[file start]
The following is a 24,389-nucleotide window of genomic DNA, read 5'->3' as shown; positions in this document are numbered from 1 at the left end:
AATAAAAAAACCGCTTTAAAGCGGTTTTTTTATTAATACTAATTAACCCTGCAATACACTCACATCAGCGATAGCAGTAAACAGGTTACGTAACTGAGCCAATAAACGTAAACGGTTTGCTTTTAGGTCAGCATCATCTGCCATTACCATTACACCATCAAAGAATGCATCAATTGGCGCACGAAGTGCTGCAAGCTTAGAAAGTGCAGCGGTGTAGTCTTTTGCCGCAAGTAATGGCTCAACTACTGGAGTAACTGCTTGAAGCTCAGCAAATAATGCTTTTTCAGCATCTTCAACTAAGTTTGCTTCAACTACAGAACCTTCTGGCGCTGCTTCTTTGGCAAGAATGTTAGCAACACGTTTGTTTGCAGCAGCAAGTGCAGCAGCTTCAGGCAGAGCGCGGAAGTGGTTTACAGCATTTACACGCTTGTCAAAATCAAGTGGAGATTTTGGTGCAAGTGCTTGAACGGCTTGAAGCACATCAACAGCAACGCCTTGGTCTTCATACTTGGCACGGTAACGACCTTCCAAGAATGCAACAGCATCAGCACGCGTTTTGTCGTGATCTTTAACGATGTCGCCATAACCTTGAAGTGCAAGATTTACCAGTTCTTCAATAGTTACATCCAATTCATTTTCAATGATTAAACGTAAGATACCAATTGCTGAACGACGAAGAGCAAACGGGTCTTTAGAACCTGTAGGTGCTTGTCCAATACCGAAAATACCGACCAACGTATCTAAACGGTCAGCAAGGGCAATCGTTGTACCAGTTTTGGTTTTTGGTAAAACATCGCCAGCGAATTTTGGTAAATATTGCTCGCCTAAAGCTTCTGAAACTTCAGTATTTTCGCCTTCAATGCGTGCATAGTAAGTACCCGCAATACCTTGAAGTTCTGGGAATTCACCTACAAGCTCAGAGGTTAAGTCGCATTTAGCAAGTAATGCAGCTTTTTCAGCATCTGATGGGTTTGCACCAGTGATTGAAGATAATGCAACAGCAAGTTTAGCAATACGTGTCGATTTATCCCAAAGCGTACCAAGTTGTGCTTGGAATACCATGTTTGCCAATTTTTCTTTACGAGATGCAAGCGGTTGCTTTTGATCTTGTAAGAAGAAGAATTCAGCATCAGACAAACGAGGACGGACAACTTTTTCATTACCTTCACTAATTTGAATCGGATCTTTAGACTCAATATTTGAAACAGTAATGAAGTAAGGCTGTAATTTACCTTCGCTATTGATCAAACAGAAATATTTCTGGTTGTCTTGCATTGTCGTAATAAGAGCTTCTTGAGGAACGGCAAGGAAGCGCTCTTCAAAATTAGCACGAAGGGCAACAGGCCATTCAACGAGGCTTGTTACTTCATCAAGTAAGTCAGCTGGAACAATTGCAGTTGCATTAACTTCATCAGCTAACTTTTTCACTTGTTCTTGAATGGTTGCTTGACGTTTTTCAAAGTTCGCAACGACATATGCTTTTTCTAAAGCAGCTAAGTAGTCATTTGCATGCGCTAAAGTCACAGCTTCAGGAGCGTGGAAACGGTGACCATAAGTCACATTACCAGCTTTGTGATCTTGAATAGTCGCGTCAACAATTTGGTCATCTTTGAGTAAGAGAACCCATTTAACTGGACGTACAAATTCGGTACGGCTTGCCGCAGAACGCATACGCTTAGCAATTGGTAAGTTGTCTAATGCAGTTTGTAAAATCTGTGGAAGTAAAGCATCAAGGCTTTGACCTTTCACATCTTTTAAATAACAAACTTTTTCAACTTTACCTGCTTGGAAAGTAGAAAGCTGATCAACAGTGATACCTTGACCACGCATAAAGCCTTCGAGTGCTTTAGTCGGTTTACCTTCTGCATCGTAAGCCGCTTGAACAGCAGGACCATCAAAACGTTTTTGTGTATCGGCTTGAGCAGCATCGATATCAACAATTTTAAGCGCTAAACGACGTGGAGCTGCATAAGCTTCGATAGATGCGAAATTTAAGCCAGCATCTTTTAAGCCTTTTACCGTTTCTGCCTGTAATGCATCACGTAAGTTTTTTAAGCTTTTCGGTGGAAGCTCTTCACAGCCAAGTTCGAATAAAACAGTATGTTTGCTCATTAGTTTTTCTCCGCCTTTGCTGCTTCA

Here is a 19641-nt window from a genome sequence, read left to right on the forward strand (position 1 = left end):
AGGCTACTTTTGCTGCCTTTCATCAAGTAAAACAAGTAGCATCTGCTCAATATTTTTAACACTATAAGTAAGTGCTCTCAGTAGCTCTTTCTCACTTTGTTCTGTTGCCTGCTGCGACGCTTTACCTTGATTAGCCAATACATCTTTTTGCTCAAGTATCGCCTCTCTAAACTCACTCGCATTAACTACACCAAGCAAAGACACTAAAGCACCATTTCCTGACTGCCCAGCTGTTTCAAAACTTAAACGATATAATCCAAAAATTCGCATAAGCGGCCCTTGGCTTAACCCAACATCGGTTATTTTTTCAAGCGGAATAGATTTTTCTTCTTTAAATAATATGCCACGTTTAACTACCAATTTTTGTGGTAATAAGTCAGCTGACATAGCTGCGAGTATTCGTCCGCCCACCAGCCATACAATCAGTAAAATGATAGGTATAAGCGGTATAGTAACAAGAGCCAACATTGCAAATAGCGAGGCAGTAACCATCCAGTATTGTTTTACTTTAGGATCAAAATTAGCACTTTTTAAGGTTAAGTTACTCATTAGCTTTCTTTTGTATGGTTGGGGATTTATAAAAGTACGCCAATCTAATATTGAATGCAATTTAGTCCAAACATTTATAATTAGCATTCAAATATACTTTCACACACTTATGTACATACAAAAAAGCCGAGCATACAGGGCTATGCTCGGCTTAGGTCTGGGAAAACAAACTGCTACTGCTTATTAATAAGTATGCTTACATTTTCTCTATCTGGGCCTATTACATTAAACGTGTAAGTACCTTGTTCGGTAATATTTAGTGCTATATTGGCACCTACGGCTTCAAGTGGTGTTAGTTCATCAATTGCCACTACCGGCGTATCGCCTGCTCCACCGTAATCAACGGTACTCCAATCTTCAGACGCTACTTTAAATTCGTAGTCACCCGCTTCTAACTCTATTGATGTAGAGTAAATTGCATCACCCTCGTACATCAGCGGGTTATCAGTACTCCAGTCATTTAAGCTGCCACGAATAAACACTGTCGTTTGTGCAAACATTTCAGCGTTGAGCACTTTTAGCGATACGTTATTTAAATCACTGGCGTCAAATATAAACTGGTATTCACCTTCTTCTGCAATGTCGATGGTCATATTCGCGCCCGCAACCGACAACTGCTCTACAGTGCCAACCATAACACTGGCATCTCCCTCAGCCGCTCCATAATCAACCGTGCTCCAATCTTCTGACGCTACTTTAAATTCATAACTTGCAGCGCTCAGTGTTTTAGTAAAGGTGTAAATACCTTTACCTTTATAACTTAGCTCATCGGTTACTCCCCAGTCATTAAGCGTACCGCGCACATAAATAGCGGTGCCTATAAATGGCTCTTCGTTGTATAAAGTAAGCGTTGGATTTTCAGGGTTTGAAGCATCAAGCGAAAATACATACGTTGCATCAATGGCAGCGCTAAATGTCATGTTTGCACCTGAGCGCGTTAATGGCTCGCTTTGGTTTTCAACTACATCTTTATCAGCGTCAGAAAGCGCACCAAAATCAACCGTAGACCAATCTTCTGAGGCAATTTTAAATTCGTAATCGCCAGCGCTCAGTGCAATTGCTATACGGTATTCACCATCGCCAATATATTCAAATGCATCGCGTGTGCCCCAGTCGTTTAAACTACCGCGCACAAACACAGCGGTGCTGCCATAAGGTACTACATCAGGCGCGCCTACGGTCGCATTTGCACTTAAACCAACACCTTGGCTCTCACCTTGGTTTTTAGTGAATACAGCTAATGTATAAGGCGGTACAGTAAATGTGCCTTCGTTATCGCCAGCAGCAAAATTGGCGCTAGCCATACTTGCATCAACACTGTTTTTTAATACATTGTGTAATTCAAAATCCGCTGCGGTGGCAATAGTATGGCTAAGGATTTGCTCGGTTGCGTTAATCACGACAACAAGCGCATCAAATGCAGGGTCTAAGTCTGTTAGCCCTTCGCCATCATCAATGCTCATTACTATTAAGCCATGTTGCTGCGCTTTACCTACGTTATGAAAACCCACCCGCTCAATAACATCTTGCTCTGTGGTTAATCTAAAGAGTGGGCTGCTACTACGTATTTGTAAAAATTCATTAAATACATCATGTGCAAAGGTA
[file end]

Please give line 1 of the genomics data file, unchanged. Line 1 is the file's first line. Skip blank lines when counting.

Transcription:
The following is a 24,389-nucleotide window of genomic DNA, read 5'->3' as shown; positions in this document are numbered from 1 at the left end: